Polio is an infectious disease caused by a virus. In most people, it is harmless and causes no symptoms. However, it can be very serious causing some people to become paralysed or even die. Poliomyelitis (or 'polio' for short) is defined as the paralytic disease, so only people with the paralytic infection are considered to have the condition.
The virus lives in an infected person's throat and intestines. It is most often spread by contact with the stool of an infected person. You can also get it from droplets if an infected person sneezes or coughs. It can contaminate food and water if people do not wash their hands.
Most people have no symptoms.
Some people who've had polio develop post-polio syndrome (PPS) years later. Symptoms include tiredness, new muscle weakness, and muscle and joint pain. There is no way to prevent or cure PPS.
Fortunately there is a polio vaccine and this has wiped out polio in many countries.
(Introduction adapted from the Centers for Disease Control and Prevention)
Most people infected with polio virus have no symptoms. If you have symptoms, they may include:
- flu-like symptoms,
- stiff neck and back, and
- pain in the limbs.
These symptoms usually last 2 to 5 days then go away on their own.
A smaller proportion of people with poliovirus infection will develop other more serious symptoms that affect the brain and spinal cord:
- Paresthesia (feeling of pins and needles in the legs)
- Meningitis (infection of the covering of the spinal cord and/or brain) occurs in about 1 out of 25 people with poliovirus infection
- Paralysis (can’t move parts of the body) or weakness in the arms, legs, or both, occurs in about 1 out of 200 people with poliovirus infection
- Paralysis is the most severe symptom associated with polio because it can lead to permanent disability and death.
- Between 2 and 10 out of 100 people who have paralysis from poliovirus infection die because the virus affects the muscles that help them breathe.
Images of people who have had polio disease Center of Disease Control
Post-polio syndrome is a complication of polio infection that appears many years afterwards. We do not understand why, but in some people, they develop muscle pain, weakness, or paralysis as adults, 15 to 40 years later.
Read more about post-polio syndrome.
There is no treatment to reverse the paralysis. This is why immunisation with the polio vaccine is so important.
Prevention and polio vaccination
Polio vaccine protects children by triggering their immune system to develop antibodies to fight the polio virus.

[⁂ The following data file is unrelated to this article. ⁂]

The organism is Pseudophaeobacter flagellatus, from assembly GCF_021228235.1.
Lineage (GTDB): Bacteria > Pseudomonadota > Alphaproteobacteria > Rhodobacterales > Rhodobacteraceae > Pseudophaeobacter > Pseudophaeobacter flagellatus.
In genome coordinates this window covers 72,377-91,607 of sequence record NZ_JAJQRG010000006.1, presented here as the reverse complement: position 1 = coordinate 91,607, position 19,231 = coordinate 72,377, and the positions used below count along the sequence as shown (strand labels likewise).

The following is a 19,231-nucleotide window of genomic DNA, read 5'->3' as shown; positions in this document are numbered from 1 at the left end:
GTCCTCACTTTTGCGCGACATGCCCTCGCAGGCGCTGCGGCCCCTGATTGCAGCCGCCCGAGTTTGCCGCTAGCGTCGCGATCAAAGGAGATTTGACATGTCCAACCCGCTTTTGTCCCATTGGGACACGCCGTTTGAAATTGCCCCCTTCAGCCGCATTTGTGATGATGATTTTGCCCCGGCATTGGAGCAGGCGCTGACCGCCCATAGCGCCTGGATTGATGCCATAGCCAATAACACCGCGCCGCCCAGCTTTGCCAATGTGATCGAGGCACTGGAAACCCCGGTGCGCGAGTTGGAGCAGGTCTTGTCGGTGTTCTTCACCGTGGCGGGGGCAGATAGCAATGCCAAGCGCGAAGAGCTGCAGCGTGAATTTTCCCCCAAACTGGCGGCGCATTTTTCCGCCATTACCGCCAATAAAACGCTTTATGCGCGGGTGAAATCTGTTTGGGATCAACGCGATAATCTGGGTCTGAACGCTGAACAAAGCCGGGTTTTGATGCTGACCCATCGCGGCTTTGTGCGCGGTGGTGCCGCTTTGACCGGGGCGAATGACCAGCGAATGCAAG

Almost all children (99 children out of 100) who get all the recommended doses of vaccine will be protected from polio.
There are two types of vaccine that can prevent polio:
- inactivated poliovirus vaccine (IPV). Used in NZ since 2002, this is the preferred form.
- oral poliovirus vaccine (OPV). Still used in some countries.
Polio Immunisation Advisory Centre NZ
Chapter 16 – Poliomyelitis Immunisation Handbook Ministry of Health, NZ, 2014
Polio Center of Disease Control
Polio and post-polio syndrome Medline Plus
What is post-polio syndrome?
Some people who have had polio develop symptoms years or decades later as a result of the disease. This is referred to as the late effects of polio (LEoP) or post-polio syndrome.
Living with the late effects of polio can be challenging and it requires a lot of medical help. Here are some tips for managing some of the symptoms:
Image credit: 123RF
New muscle weakness can appear in both the muscles affected by the original polio as well as muscles that weren’t affected. Therefore strengthening, stretching and aerobic exercises are recommended. However, exercise should be carefully monitored by a health professional.
Fatigue is a common problem following polio. Keeping active and having physiotherapy can help as well as maintaining a balanced lifestyle. A healthy diet helps increase energy levels and assists with weight management.
Post-polio muscle and joint pain, overuse pain and postural pain is common. Improving posture and supporting weakened muscles with things like braces, mobility devices, special seating and/or tailored physiotherapy can help with pain.
Sleep and breathing assessment
Polio can cause sleep disturbances years later due to things like muscle pain and weakened respiratory muscles, which can cause breathing problems. A consultation with a sleep and respiratory specialist is recommended to help identify the cause of any sleep or breathing problems.
Bladder dysfunction is common in polio survivors due to weakened muscles and restricted mobility. A consultation with a urologist is recommended to understand the underlying cause and possible treatment options.
People who have had polio often feel the cold more. So wearing lots of layers, having a warm environment and using things like heat pads can help.
Swallowing and speech difficulties
Damage to the nerves and muscles involved in swallowing and talking can be a result of polio. Therefore, an evaluation by a specialist is recommended.
Mental and emotional wellbeing
Managing your mental and emotional wellbeing can also help with managing physical symptoms. The onset of symptoms later in life can also trigger memories of the initial period of illness, which can be distressing. Talking to family, friends or a trained counsellor can help.
Your healthcare team
Due to the complexity and variety of symptoms, a large team of specialist healthcare professionals is often required to manage the late effects of Polio. This could include a:
- podiatrist for feet
- speech pathologist
- neurologist for pain
- rehabilitation specialist
- occupational therapist
- orthotist for prosthetics
- respiratory specialist for breathing
- sleep specialist
- massage therapist
- osteopath for musculoskeletal pain
The late effects of polio – introduction to clinical practice Polio Australia, 2012